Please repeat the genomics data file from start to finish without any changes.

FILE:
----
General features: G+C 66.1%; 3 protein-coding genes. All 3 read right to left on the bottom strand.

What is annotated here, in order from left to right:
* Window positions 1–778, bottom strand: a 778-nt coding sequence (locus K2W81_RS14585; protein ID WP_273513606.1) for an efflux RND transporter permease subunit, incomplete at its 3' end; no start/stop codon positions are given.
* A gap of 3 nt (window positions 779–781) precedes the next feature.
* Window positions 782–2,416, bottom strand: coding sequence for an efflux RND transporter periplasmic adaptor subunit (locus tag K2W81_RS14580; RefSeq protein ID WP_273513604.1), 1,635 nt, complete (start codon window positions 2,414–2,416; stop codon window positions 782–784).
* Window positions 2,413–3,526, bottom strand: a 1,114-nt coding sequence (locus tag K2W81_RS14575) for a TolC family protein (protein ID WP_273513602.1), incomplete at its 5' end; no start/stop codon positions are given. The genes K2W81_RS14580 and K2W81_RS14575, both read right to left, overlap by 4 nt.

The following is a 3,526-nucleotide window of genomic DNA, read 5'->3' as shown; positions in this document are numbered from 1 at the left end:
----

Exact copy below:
General features: G+C 66.1%; 3 protein-coding genes. All 3 read right to left on the bottom strand.

What is annotated here, in order from left to right:
* Window positions 1–778, bottom strand: a 778-nt coding sequence (locus K2W81_RS14585; protein ID WP_273513606.1) for an efflux RND transporter permease subunit, incomplete at its 3' end; no start/stop codon positions are given.
* A gap of 3 nt (window positions 779–781) precedes the next feature.
* Window positions 782–2,416, bottom strand: coding sequence for an efflux RND transporter periplasmic adaptor subunit (locus tag K2W81_RS14580; RefSeq protein ID WP_273513604.1), 1,635 nt, complete (start codon window positions 2,414–2,416; stop codon window positions 782–784).
* Window positions 2,413–3,526, bottom strand: a 1,114-nt coding sequence (locus tag K2W81_RS14575) for a TolC family protein (protein ID WP_273513602.1), incomplete at its 5' end; no start/stop codon positions are given. The genes K2W81_RS14580 and K2W81_RS14575, both read right to left, overlap by 4 nt.

The following is a 3,526-nucleotide window of genomic DNA, read 5'->3' as shown; positions in this document are numbered from 1 at the left end: